Twelve Alberta mayors are calling for Premier Jason Kenney to bring in provincewide COVID-19 vaccine passport rules, while a member of his United Conservative caucus is telling him to back away from them entirely.
The mayors in Edmonton and surrounding communities, in a public letter sent Tuesday, urged the government to bring in the passport.
They call it the best way to compel more people to get vaccinated, end the pandemic and fully reopen the economy.
“I think the general public is very, very, almost overwhelmingly in favour of a [vaccine] passport,” Edmonton Mayor Don Iveson, one of the signatories to the letter, told reporters Tuesday.
“I think that a passport mechanism provides a much more strong and relevant incentive than $100 payments to people who have held out so far.”
Ontario, B.C., Quebec and Manitoba are implementing such passports, allowing only vaccinated people to access non-essential services such as bars, restaurants and sporting events.
Mr. Kenney has said Alberta won’t bring in provincewide rules but noted that some businesses along with Alberta’s national hockey and football teams are mandating vaccinations already.
The mayors were responding to new measures announced by Mr. Kenney Friday to curb a resurgence of nation-leading COVID-19 cases and hospitalizations that are now threatening to overwhelm the health system. Patients are being transferred and non-elective surgeries are being cancelled across the province to deal with the influx that filled intensive care to 95 per cent capacity late last week.
Alberta Health Services said ICUs are now at 87 per cent capacity.
“AHS continues to do all it can to ensure we have enough ICU capacity to meet patient demand, including opening additional spaces and redeploying staff,” AHS spokesman Kerry Williamson said in a statement.
Alberta averaged more than 1,200 new COVID cases a day over the Labour Day long weekend. The province reported Tuesday 602 people in hospital with the illness, 137 of whom were in intensive care.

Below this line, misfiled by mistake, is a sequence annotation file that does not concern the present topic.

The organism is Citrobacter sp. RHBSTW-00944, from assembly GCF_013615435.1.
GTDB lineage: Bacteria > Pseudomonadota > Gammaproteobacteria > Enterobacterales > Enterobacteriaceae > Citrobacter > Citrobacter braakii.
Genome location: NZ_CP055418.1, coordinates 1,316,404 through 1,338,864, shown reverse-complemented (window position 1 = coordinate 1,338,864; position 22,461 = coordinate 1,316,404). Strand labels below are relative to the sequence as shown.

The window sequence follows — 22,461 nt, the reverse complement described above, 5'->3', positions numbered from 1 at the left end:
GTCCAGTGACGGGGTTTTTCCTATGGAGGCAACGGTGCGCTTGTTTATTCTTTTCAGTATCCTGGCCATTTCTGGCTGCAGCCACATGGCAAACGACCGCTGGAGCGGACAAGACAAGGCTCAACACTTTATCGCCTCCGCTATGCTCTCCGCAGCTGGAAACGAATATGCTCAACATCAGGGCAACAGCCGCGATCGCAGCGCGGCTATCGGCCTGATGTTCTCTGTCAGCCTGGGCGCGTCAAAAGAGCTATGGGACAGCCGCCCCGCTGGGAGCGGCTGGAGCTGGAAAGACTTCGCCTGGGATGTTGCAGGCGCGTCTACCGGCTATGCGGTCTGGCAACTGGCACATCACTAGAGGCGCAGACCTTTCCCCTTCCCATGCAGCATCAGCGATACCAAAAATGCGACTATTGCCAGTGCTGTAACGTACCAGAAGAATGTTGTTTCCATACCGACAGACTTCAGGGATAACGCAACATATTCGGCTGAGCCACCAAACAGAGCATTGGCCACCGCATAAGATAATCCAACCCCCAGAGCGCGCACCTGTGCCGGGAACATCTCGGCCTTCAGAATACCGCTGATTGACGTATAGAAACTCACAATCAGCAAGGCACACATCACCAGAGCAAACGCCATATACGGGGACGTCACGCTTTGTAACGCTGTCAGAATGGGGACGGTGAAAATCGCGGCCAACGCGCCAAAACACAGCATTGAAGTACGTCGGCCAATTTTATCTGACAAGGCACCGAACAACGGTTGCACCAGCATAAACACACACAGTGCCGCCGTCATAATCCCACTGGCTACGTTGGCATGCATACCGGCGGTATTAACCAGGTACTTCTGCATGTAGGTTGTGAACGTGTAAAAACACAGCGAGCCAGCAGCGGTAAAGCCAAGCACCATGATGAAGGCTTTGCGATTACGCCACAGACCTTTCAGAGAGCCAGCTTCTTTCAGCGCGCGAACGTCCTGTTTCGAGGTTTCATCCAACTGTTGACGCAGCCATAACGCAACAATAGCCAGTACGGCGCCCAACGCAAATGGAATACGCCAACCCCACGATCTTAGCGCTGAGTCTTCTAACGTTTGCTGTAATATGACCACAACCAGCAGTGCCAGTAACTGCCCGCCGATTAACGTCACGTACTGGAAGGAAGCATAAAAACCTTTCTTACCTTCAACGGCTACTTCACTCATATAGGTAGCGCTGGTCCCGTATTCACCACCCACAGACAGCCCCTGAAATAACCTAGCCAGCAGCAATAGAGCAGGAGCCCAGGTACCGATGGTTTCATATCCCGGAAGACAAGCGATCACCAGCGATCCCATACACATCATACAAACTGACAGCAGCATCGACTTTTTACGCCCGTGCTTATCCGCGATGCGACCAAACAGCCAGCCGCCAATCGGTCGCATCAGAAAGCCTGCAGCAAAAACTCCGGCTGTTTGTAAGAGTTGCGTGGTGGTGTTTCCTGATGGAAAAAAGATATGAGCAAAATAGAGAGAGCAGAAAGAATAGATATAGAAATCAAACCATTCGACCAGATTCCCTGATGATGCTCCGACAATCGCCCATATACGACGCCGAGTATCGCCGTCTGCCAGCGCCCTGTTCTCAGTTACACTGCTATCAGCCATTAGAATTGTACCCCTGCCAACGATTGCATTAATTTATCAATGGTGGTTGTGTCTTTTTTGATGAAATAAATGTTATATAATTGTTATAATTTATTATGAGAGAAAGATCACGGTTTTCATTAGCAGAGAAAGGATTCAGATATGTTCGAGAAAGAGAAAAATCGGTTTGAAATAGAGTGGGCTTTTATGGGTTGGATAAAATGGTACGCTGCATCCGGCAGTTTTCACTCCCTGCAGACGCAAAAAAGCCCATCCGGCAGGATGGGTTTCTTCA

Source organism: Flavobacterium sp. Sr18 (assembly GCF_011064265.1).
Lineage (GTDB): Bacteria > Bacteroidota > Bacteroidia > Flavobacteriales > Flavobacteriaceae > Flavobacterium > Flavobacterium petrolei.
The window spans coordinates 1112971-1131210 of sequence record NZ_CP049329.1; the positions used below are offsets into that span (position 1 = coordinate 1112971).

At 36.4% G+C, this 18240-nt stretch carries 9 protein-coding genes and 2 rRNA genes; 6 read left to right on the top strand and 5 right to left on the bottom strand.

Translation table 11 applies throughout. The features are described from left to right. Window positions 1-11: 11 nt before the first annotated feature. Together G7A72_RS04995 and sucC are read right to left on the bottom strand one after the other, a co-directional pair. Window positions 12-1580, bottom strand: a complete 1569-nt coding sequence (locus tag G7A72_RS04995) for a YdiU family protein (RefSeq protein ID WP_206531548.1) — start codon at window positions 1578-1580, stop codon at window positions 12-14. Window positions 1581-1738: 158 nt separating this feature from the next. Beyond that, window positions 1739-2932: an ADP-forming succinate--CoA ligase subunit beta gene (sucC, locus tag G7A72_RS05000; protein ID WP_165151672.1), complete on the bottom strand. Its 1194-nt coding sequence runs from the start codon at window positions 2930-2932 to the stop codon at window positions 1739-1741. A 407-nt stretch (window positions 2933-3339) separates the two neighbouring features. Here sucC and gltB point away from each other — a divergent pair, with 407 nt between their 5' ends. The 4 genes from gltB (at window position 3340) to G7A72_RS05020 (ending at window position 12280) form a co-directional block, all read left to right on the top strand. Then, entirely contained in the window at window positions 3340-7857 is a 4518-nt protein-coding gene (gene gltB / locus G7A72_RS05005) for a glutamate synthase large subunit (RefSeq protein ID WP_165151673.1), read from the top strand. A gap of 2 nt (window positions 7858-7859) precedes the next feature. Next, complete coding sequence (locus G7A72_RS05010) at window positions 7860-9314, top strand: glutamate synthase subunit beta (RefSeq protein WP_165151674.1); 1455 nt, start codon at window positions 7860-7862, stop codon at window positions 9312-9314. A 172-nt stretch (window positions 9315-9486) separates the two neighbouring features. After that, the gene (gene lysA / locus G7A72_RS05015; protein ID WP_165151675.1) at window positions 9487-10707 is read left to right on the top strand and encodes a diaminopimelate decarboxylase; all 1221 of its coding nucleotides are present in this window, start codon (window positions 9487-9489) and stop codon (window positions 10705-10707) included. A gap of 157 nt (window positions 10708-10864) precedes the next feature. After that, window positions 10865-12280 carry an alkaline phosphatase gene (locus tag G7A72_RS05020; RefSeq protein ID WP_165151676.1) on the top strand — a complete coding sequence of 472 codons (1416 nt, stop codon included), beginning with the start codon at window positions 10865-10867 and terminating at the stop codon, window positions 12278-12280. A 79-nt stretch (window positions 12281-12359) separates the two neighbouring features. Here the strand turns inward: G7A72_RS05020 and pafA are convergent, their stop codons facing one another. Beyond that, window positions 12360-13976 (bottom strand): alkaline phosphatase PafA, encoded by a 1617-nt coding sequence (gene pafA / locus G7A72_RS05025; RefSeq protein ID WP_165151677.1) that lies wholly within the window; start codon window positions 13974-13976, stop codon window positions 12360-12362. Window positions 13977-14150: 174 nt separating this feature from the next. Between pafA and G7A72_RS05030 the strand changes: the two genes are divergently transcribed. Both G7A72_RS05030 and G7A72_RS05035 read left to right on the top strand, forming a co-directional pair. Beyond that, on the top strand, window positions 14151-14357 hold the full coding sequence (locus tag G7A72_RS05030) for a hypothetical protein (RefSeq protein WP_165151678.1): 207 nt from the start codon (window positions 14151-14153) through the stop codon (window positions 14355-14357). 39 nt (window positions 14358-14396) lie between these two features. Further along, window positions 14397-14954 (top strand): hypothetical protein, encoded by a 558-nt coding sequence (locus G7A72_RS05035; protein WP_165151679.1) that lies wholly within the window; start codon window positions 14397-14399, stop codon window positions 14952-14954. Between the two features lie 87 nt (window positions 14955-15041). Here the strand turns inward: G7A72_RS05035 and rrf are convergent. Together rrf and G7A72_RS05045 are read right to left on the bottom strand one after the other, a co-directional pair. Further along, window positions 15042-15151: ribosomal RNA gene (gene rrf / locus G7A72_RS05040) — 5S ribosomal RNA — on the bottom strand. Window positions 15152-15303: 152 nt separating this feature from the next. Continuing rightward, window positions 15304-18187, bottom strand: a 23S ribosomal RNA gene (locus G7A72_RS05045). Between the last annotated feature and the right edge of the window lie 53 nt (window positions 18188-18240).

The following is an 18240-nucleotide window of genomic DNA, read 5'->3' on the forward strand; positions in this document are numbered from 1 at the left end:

On Friday, Mr. Kenney announced $100 will now be given to anyone who gets their first or second COVID vaccine from now until mid-October.
AHS said 5,268 people got the jab over the weekend, not including those who may have done so at pharmacies. That is a 13-per-cent bump compared with the previous weekend.
Mr. Kenney also reintroduced the provincewide mask mandate for indoor public spaces and workplaces but with multiple exceptions, including gyms and churches.
School boards are also being left to decide their own plans on masking, resulting in a patchwork of rules across the province as students return to class this week.
There is also a 10 p.m. cutoff for alcohol sales at places such as restaurants and bars.
The mayors called for better leadership from Mr. Kenney’s government, and consistency in the rules.
“Failure to extend masking requirements to schools and postsecondary institutions further perpetuates division between Albertans [and] creates more uncertainty for students, staff, and faculty,” wrote the mayors.
Mr. Kenney has said he has privacy concerns with a vaccine passport, but acknowledges it is valid in some areas. All Alberta health staff, for example, including doctors and nurses, will soon have to show proof of vaccination.
The province is also developing a machine-readable QR code that can be downloaded or placed on a smartphone to make it easy to prove vaccination status.
But UCP caucus member Peter Guthrie is publicly calling out the QR code plan, warning it could be the first step to a provincewide passport that would be unfair to those who choose not to get vaccinated.
“Such a move suggests that the government’s position on this [passport] practice is shifting,” Mr. Guthrie wrote in a public letter to his Airdrie-Cochrane constituents Tuesday.
Mr. Guthrie also called out Mr. Kenney for blaming the current crisis on the 20-per-cent of eligible Albertans, those 12 and over, who have not received at least one dose of the vaccine.
“This type of communication from our leader feeds a narrative of anger and division which is unproductive in an already turbulent time,” wrote Mr. Guthrie, adding “The $100 vaccine incentive has also created animosity within the constituency.”
Mr. Guthrie was not immediately available for comment.
The Opposition NDP renewed its call for a vaccine passport. It held a news conference with two club owners who are now facing further disruption and loss of business due to the 10 p.m. alcohol curfew.
“The rug got pulled out from underneath us at a time when we were just finding our footing again,” said Rob Browatzke with Evolution Wonderlounge in Edmonton.
“This weekend we saw a 60 per cent drop in revenue. With that math, at a time when federal subsidies are ending and further provincial support is not coming, we will be closed by Halloween.”
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